Two Weeks Trapped: A Trip Through Trial, Terror, Tragedy, And Triumph

In the summer, people are more prone to outdoor adventures, physical activity, and just soaking up the sun while it’s warm outside. While June might be the month of the highest ice cream production and consumption in the United States, in Thailand, it’s monsoon season. You’ve doubtlessly been reading about this story in the news for nearly three weeks. Hearing about the painstaking, laborious process of rescuing 12 young boys and their soccer coach — the Wild Boars soccer team — stuck in a cave in Thailand is enough to make one feel claustrophobic from where they’re sitting.

The coverage has been updated on an ongoing basis, and, now, thankfully, all of the boys and their coach have been retrieved from the cave alive after two and half weeks in tight quartered darkness. While our concept of time can’t possibly relate to how they felt trapped beneath the earth, nearly three weeks is enough to make any news timeline hazy, especially from across the world. More than 80% of internet users access information from their smartphones, but even with updates, over a time period this long and fragmented it’s tough to piece everything together cohesively.

Presenting a timeline of the effort, bravery, and cross-continent collaboration involved in this rescue mission highlights everyone involved. Through panic-inducing scenarios and, at times, terrifying odds, everyone pulled together to make this rescue a success.

A dangerous adventure

Cave diving during monsoon season is a markedly hazardous exploit. The questions are ongoing as to why the soccer coach thought it was a good idea to do so in the first place, but there isn’t information as of yet. It began in late June, with posted warnings that cave dives were especially dangerous during monsoon season. On June 23rd, the boys and their coach became trapped as monsoon rains flooded the tunnels, cutting off feasible escapes. A group of 12 boys, all between ages 11 and 16 and their 25-year-old soccer coach were trapped underground in lightless, tight quarters, filling with water.

Nine days, nine nights

Trust isn’t easy to come by, and strangers decide on a person’s trustworthiness in as little as a tenth of a second. After being trapped in the cave for nine days with little to no food and cave water to drink (which definitively kept them alive), the glimmer of headlamps from two British cave divers might’ve been the most beautiful sight the trapped soccer team will ever see.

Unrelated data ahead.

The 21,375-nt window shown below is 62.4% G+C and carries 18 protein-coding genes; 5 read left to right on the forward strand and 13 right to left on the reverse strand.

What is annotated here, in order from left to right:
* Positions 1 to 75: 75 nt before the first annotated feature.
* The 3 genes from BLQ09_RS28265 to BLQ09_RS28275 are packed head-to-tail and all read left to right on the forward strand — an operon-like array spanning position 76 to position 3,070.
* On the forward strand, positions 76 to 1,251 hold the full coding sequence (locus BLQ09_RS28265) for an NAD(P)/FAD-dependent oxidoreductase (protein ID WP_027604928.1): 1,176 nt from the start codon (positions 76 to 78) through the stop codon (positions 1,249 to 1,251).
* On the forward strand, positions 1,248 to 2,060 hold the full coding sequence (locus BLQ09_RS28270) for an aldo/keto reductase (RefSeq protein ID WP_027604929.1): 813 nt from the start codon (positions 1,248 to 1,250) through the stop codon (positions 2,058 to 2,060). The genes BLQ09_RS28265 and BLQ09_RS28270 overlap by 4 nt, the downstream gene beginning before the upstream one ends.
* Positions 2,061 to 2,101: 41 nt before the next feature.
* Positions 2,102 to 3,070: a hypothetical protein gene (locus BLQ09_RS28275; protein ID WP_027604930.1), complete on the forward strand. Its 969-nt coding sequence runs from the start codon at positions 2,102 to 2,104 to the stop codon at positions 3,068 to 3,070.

Rick Stanton and John Volanthen are cave diving hobbyists. Which, given the danger and technical nature of such a venture, hobby is hardly the word. Craft is more the term for their level of expertise. They’re the ones who found the boys and their coach four kilometers inside the cave, where they’d been for nine days.

“How many of you? Thirteen? Brilliant,” one of the men is heard talking to the group they just found. The group inquired if they’d get out of the cave that day, to which one of the divers responded, “No, not today, not today. There’s two of us. You’ll have to dive.”

Being the first to discover the team, they lept into action and made authorities aware of what would soon become a mission involving more than 1,000 people. It was time to get to work.

Tragedy and triumph

In the U.S. alone, the year 2015 counted 4,836 workers killed on the job, some 13 deaths per day. To highlight just how difficult this rescue mission was, a highly trained Thai Navy SEAL died for lack of oxygen while bringing supplies to the trapped soccer team. His service and sacrifice shocked onlookers around the world, rallying the support of legions of people involved.

One particular hero to be magnified is Australian Anaesthesiologist and cave diver known only as Dr. Harris, who was on vacation in Thailand. Hearing of the emergency, he abandoned vacation time and set out to help rescue the boys. Having a uniquely two-pronged skill set, his expertise was pivotal in the rescue efforts. He stayed with the team underground for three days to monitor their health, while giving what treatment and comfort he could.

A long weekend

July 8, 9, and 10, everyone was safely extracted from the cave. Dr. Harris was reported to be the last rescuer out of the cave along with three Thai Navy SEALs. A triumph lived briefly before hearing news of his own father’s untimely death just days prior. His selflessness has people around the world singing his praises and requesting that he receive the highest civic honor in Australia: Australian of the Year. His help and the help of countless others made a successful rescue operation possible.

“We are not sure if this is a miracle, a science, or what. All the thirteen Wild Boars are now out of the cave. Everyone is safe,” reported the SEALS upon their exit from the cave.

The Wild Boars team is currently in quarantine in the hospital, pending the rebuilding of their immune systems and reducing the risk of illness. They’re in stable health with minor infections and malnourishment, reportedly already prepared to ditch the hospital food for something spicy. After nearly three weeks in a cave? We don’t blame them.

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